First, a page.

I’m a principal who thinks personalized learning shouldn’t be a debate.

PHOTO: Lisa Epstein
Lisa Epstein, principal of Richard H. Lee Elementary, supports personalized learning

This is the first in what we hope will be a tradition of thoughtful opinion pieces—of all viewpoints—published by Chalkbeat Chicago. Have an idea? Send it to cburke@chalkbeat.org

As personalized learning takes hold throughout the city, Chicago teachers are wondering why a term so appealing has drawn so much criticism.

Until a few years ago, the school that I lead, Richard H. Lee Elementary on the Southwest Side, was on a path toward failing far too many of our students. We crafted curriculum and identified interventions to address gaps in achievement and the shifting sands of accountability. Our teachers were hardworking and committed. But our work seemed woefully disconnected from the demands we knew our students would face once they made the leap to postsecondary education.

We worried that our students were ill-equipped for today’s world of work and tomorrow’s jobs. Yet, we taught using the same model through which we’d been taught: textbook-based direct instruction.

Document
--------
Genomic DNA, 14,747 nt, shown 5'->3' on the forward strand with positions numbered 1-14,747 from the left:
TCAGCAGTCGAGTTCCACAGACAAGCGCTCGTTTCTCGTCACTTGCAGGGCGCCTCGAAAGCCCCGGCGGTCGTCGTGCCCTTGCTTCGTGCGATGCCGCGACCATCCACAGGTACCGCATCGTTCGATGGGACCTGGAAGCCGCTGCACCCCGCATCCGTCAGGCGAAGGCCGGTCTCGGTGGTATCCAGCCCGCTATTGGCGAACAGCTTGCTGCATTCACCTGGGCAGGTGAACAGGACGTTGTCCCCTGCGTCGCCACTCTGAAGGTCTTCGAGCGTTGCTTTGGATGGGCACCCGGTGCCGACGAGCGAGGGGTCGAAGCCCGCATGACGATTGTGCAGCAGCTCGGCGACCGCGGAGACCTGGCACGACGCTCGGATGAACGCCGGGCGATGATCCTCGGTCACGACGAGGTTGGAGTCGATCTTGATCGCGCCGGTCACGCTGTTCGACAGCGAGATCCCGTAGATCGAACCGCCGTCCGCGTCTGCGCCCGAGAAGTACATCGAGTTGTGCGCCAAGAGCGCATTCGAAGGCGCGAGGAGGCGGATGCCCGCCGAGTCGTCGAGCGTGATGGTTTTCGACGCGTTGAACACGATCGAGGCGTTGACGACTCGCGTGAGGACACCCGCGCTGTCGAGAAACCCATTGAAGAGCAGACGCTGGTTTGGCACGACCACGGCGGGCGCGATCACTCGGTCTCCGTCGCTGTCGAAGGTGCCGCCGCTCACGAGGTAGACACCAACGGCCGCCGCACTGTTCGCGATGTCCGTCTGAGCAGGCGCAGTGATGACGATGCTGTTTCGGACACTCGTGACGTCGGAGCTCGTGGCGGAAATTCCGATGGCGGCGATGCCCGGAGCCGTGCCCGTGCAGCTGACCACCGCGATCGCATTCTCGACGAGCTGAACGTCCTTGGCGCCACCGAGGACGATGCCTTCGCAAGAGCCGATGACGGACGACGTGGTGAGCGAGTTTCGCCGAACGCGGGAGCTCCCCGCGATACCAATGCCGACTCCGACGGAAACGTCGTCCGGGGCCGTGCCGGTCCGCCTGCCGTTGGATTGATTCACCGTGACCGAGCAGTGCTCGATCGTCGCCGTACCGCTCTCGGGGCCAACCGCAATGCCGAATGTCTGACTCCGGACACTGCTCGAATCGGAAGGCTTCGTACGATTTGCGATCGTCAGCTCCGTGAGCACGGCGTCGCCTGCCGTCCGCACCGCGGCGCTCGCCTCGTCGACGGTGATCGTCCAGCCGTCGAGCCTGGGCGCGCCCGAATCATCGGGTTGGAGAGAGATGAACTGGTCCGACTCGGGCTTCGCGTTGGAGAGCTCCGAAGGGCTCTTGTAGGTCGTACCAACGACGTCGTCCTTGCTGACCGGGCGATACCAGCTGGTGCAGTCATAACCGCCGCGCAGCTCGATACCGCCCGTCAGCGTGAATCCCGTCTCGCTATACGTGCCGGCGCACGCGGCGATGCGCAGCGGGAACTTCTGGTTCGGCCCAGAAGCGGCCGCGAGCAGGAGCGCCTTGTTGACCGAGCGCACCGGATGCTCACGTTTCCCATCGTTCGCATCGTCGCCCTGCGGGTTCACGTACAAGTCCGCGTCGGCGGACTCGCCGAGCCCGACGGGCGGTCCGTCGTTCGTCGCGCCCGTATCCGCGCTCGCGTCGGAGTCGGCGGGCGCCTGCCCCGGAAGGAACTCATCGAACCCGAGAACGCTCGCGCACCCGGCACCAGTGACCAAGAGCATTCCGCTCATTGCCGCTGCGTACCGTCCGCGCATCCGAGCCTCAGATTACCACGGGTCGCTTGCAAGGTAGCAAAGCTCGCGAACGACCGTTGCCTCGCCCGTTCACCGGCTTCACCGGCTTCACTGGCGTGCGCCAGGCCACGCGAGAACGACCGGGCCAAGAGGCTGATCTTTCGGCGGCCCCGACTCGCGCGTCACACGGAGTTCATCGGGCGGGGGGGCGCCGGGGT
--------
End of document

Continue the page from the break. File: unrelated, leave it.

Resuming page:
How could we expect our learners to apply new knowledge to evolving facts, without creating opportunities for exploration? Where would they learn to chart their own paths, if we didn’t allow for agency at school? Why should our students engage with content that was disconnected from their experiences, values, and community?

We’ve read articles about a debate over personalized learning centered on Silicon Valley’s “takeover” of our schools. We hear that Trojan Horse technologies are coming for our jobs. But in our school, personalized learning has meant developing lessons informed by the cultural heritage and interests of our students. It has meant providing opportunities to pursue independent projects, and differentiating curriculum, instruction, and assessment to enable our students to progress at their own pace. It has reflected a paradigm shift that is bottom-up and teacher led.

And in a move that might have once seemed incomprehensible, it has meant getting rid of textbooks altogether. We’re not alone.

We are among hundreds of Chicago educators who would welcome critics to visit one of the 120 city schools implementing new models for learning – with and without technology. Because, as it turns out, Chicago is fast becoming a hub for personalized learning. And, it is no coincidence that our academic growth rates are also among the highest in the nation.